Removing tonsils and adenoids to treat obstructive sleep apnea in children also reduces symptoms of asthma, a new study reports.
Removing tonsils and adenoids to treat obstructive sleep apnea (OSA) in children also reduces symptoms of asthma, a new study reports.
To investigate whether adenotonsillectomy, which effectively treats OSA, would also improve asthma outcomes in children who have both inflammatory airway conditions, researchers used data from the 2003-2010 MarketScan database of privately insured patients to compare 13,506 children with asthma who had undergone surgery for OSA with 27,012 children with asthma who hadn’t had surgery.
Children who had adenotonsillectomy showed a sharp decrease in acute asthma exacerbations in contrast with children who didn’t have surgery: 1566 incidents postoperatively compared with 2243 before the operation. Acute status asthmaticus, asthma-related emergency department visits, and prescriptions for asthma medications (bronchodilators, inhaled corticosteroids, leukotriene receptor antagonists, and systemic corticosteroids) also declined significantly in the children who underwent adenotonsillectomy.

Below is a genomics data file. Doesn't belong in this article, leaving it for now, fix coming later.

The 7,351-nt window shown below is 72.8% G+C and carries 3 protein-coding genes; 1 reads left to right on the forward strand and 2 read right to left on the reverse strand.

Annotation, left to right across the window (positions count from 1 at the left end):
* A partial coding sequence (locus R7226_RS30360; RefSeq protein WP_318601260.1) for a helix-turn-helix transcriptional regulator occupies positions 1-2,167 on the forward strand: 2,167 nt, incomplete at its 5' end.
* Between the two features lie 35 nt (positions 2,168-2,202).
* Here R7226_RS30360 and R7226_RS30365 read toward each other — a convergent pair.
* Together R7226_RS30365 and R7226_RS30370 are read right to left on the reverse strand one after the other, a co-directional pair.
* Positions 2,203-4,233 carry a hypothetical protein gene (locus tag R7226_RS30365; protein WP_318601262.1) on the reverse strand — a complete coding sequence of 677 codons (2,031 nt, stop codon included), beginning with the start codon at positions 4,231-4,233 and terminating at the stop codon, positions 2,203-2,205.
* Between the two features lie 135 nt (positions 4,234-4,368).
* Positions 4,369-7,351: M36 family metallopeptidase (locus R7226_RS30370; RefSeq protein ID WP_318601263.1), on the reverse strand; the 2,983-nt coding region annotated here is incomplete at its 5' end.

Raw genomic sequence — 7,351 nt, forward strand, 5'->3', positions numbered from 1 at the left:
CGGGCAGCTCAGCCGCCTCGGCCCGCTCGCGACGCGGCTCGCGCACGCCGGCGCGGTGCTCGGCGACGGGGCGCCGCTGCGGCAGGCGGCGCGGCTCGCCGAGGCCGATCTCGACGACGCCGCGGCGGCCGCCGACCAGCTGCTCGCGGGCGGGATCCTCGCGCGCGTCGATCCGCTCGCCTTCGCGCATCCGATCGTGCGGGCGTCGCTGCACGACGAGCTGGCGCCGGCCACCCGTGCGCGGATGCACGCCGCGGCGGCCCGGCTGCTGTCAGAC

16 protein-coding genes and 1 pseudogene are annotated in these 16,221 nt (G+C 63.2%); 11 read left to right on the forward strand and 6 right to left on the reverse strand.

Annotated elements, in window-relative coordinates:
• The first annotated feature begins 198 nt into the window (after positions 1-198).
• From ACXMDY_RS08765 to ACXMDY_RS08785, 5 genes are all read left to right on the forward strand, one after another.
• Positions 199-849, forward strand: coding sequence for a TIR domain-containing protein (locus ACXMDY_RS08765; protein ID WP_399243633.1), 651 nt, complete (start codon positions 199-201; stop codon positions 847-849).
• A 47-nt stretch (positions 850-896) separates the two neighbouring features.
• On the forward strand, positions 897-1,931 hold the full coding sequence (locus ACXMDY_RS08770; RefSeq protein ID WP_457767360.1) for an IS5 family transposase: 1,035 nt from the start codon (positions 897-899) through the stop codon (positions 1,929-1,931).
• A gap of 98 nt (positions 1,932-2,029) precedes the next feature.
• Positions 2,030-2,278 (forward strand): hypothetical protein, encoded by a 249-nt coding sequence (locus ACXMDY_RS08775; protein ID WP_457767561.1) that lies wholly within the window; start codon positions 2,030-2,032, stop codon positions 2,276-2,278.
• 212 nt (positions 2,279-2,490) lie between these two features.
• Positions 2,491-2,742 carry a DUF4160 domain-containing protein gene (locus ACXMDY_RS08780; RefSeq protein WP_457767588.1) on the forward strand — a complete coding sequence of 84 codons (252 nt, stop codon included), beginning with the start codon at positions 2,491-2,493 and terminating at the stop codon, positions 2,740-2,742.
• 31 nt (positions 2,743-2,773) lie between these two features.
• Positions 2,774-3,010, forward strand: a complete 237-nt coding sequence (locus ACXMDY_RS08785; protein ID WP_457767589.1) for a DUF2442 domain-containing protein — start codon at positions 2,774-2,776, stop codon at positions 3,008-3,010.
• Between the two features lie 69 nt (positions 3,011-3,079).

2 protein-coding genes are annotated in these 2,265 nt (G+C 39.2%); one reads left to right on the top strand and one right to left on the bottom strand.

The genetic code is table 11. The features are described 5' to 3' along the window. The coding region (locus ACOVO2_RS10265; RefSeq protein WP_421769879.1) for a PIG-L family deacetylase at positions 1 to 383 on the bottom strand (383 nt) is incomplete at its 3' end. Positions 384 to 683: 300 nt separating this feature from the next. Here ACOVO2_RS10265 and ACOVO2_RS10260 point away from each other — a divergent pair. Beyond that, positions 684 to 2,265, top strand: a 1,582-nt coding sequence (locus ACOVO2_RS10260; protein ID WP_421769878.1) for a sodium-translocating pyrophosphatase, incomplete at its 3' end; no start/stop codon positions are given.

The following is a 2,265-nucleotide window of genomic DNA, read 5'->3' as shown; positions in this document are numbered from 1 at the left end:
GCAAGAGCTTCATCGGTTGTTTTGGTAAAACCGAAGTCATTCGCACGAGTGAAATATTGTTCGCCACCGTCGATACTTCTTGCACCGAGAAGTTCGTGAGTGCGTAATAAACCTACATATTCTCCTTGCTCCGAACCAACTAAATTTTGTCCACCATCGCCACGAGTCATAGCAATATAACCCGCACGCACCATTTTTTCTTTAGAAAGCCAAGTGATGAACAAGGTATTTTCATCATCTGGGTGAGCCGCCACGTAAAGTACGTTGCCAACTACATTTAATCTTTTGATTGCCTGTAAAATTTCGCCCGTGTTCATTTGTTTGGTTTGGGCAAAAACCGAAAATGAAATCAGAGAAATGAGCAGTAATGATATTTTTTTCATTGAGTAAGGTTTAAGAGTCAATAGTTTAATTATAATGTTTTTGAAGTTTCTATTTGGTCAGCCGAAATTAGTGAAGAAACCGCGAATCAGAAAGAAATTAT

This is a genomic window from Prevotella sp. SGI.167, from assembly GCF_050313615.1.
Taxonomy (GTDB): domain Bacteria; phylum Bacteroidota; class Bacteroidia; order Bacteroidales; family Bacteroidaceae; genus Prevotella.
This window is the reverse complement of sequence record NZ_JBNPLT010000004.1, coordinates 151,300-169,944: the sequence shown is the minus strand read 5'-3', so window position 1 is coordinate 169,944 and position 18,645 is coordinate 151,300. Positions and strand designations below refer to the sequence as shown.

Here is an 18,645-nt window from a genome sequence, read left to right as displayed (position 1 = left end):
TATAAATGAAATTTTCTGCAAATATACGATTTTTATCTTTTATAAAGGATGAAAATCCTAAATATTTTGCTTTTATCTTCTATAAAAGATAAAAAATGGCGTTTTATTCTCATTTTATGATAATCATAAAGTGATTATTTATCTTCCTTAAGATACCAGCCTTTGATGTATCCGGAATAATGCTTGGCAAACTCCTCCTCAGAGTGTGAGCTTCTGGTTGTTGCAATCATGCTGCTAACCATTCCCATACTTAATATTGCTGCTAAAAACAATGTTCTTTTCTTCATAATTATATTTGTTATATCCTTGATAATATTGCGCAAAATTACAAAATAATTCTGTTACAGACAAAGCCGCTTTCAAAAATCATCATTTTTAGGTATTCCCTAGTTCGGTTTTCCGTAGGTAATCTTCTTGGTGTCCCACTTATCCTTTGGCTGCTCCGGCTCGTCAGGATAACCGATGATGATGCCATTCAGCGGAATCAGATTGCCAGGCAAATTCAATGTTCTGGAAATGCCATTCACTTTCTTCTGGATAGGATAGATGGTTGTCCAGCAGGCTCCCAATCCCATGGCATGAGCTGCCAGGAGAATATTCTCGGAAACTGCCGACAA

If prospectively designed clinical trials confirm their findings, the researchers conclude, treating adenotonsillar tissue morbidity could prove an important means of controlling asthma and reducing the need for medication.
They acknowledge that the MarketScan database has some limitations, namely lack of information on race and obesity, and lack of data on uninsured children and children covered by Medicaid.
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